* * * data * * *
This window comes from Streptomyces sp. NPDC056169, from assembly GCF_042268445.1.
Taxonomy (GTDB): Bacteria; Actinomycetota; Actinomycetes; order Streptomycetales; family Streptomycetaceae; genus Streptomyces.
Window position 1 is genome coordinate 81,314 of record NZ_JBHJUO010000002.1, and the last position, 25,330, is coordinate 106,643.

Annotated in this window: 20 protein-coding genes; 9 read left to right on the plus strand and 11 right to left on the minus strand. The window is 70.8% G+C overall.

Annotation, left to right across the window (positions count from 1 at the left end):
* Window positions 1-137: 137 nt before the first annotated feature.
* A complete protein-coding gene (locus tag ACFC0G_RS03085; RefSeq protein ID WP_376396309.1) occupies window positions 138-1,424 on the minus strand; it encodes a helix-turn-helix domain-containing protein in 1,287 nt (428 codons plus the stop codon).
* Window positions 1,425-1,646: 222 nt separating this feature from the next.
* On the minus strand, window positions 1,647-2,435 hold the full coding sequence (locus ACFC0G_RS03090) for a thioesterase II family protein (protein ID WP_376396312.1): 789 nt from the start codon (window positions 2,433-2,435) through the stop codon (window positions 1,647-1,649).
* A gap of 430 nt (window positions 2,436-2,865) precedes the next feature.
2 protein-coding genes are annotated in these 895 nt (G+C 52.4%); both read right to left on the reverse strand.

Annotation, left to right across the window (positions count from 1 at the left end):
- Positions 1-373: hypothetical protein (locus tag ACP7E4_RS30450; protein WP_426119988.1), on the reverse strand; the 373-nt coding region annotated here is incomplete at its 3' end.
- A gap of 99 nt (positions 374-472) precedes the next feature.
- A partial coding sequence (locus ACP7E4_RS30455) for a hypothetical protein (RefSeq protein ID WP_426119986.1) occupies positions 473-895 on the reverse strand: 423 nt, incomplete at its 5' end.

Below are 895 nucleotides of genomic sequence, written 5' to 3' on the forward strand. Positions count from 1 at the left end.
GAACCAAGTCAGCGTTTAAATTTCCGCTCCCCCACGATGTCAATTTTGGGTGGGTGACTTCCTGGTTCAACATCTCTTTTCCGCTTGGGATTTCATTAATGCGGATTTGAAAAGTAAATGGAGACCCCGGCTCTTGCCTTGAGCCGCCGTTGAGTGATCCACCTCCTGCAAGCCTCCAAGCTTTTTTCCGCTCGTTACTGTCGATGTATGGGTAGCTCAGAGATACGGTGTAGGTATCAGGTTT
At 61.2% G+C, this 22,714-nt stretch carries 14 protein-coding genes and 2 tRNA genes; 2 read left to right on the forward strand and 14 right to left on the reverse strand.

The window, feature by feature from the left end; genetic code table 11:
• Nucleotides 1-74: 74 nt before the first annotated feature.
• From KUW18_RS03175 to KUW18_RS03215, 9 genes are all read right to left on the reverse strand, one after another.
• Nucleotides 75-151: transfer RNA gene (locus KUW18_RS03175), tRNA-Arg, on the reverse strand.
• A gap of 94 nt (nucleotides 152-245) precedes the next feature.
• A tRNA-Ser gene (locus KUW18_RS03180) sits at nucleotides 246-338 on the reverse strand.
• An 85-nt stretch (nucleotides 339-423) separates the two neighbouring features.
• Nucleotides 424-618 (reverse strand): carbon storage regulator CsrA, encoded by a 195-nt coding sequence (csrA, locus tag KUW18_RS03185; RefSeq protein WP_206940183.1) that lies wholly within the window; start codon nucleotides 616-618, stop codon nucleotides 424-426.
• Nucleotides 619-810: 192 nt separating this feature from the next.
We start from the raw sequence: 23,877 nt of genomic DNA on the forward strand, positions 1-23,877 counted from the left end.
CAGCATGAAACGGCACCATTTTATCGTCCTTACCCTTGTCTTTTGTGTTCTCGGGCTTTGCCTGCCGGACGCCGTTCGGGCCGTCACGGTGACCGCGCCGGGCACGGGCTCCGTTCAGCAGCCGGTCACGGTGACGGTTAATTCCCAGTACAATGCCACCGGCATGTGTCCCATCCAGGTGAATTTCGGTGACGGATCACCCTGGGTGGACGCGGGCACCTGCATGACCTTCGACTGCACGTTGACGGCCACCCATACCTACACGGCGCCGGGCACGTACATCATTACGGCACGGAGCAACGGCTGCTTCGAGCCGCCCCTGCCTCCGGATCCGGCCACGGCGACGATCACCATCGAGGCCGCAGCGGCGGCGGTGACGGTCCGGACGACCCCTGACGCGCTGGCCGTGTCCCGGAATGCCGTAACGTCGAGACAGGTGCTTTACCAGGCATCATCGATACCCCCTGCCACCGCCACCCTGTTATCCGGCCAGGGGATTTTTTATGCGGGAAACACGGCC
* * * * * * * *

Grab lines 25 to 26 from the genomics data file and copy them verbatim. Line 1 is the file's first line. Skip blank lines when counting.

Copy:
• An 85-nt stretch (nucleotides 339-423) separates the two neighbouring features.
• Nucleotides 424-618 (reverse strand): carbon storage regulator CsrA, encoded by a 195-nt coding sequence (csrA, locus tag KUW18_RS03185; RefSeq protein WP_206940183.1) that lies wholly within the window; start codon nucleotides 616-618, stop codon nucleotides 424-426.